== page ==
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JHZR2: I just played around with the viscosity calculator and looks like I'd get better start-up protection with 10W-30's than the 5W-40, and better start-up with the 0W-40 than the 10W-30..in terms of picking an oil out of the M1 line-up that satisfies what I'm looking for in an oil for this car. Johnny/1999nick: I actually historically dislike M1 for many reasons, but they seem to giving customers SL and SL/SM oil which is what I want in my Prelude. The 10W-30 HM seems ok, but is it dino? That won't do on the track. Penzoil Platinum is great and I use it in the other car, but it's SM also. Are there any quality SL synthetics still out there?
 
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The viscosity calculator should be taken as an estimate only for non-newtonian oils. It is not accurate unless there are no VII's in the fluid. Synthetic 5W40 or 0W40 will provide decent cold start-up protection. A good synthetic 10W30 should be fine as well. It really depends on the specs of the actual oil that you will be choosing. You can look these up (such as pour point, CCS values, etc) on the manufacturer's websites.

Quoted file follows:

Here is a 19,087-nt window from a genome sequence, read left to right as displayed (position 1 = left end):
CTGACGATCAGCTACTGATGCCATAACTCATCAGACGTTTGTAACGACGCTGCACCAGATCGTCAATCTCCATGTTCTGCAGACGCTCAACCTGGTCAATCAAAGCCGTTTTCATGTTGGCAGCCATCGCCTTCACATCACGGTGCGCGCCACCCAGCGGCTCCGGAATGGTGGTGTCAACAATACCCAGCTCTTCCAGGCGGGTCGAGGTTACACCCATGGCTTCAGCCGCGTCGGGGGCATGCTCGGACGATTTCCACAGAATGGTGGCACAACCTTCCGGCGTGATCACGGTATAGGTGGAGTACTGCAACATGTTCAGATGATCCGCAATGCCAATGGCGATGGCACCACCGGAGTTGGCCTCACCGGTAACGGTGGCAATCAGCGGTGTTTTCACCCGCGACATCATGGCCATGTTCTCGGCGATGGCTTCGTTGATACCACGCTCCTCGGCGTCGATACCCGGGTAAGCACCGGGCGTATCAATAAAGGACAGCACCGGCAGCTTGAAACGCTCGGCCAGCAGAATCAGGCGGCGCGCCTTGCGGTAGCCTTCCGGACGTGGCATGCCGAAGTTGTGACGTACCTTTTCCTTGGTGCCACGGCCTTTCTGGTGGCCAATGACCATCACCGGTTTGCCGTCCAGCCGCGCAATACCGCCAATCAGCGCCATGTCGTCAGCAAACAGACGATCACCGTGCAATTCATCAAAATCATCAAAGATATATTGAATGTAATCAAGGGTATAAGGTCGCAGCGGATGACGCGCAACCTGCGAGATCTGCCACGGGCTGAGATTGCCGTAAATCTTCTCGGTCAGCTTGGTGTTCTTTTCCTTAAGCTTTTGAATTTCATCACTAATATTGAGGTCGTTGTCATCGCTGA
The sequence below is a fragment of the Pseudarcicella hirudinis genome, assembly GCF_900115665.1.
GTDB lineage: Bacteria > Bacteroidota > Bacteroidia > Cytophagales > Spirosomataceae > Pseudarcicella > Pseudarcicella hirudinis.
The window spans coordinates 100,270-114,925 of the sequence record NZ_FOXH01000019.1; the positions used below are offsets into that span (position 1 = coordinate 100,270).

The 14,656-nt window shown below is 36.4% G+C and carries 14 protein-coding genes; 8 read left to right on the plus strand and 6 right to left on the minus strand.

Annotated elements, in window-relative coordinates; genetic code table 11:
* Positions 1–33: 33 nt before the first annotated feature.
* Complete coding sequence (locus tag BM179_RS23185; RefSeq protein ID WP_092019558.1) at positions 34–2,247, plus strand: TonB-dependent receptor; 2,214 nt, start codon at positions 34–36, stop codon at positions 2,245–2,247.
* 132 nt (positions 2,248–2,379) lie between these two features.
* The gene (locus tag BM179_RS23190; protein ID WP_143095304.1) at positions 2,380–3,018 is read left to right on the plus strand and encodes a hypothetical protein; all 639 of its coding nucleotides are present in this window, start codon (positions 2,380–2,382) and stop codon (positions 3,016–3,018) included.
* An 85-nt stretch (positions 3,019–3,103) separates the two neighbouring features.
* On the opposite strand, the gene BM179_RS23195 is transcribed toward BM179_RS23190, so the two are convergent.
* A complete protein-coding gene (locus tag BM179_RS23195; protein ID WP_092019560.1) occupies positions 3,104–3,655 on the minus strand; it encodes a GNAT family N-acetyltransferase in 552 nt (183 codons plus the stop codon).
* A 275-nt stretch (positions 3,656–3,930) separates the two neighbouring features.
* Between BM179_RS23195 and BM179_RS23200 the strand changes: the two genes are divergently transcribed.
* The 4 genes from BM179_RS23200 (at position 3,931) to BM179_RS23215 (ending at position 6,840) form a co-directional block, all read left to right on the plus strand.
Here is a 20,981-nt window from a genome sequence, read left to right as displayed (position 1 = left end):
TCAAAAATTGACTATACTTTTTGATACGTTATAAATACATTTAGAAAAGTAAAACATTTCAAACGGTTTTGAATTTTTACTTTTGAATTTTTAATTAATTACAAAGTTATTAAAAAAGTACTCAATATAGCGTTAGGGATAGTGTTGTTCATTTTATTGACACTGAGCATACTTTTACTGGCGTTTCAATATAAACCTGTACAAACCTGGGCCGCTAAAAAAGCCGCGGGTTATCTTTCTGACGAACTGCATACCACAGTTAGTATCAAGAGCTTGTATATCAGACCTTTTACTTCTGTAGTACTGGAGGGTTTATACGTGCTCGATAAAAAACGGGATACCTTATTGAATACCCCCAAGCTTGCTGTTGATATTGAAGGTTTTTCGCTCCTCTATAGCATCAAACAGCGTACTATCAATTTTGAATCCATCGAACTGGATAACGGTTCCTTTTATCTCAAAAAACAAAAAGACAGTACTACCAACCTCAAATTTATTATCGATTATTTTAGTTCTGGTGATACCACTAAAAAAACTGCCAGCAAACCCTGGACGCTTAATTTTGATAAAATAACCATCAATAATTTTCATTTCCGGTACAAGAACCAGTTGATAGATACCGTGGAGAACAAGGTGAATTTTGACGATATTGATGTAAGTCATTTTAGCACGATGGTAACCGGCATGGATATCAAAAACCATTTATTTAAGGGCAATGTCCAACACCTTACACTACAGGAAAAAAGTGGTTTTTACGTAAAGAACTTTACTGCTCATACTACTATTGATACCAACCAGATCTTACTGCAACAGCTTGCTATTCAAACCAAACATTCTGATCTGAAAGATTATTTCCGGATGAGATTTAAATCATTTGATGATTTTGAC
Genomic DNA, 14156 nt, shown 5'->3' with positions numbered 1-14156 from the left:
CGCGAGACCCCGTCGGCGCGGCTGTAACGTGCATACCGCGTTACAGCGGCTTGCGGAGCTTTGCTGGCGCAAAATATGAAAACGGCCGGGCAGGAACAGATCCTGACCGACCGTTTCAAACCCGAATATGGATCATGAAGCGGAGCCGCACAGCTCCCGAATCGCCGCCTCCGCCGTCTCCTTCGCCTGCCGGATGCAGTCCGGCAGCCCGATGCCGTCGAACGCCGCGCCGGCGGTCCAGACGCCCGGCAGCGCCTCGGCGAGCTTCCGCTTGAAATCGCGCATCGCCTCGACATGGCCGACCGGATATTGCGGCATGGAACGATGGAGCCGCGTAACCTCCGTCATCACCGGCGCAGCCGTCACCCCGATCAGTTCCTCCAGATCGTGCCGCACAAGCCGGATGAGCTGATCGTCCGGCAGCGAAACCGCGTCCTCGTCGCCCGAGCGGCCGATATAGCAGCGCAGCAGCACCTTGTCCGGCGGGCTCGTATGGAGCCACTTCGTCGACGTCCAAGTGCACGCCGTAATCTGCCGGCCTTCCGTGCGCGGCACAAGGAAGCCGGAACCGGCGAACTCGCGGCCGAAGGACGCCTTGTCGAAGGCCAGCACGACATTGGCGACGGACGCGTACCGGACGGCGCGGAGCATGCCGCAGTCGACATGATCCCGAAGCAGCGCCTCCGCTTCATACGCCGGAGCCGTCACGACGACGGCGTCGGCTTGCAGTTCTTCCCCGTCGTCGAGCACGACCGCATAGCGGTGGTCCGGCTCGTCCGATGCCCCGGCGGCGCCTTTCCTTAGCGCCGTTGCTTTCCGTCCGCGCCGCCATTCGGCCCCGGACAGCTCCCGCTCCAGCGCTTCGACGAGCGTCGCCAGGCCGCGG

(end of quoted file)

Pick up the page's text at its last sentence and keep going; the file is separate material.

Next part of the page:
JHZR2

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right... In reality, while a 5w- or 0w- oil is really designed for super-low temperature startup (by test specification), the reason we have gone that route is because of incrementally better flow at cold start - yielding better fuel economy. The bettr flow gets stuff working together faster and better - and good flow at the start is key. You still cannot go wrong with a syn in either viscosity.
 

vinu_neuro

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 Originally Posted By: JHZR2
right... In reality, while a 5w- or 0w- oil is really designed for super-low temperature startup (by test specification), the reason we have gone that route is because of incrementally better flow at cold start - yielding better fuel economy. The bettr flow gets stuff working together faster and better - and good flow at the start is key. You still cannot go wrong with a syn in either viscosity.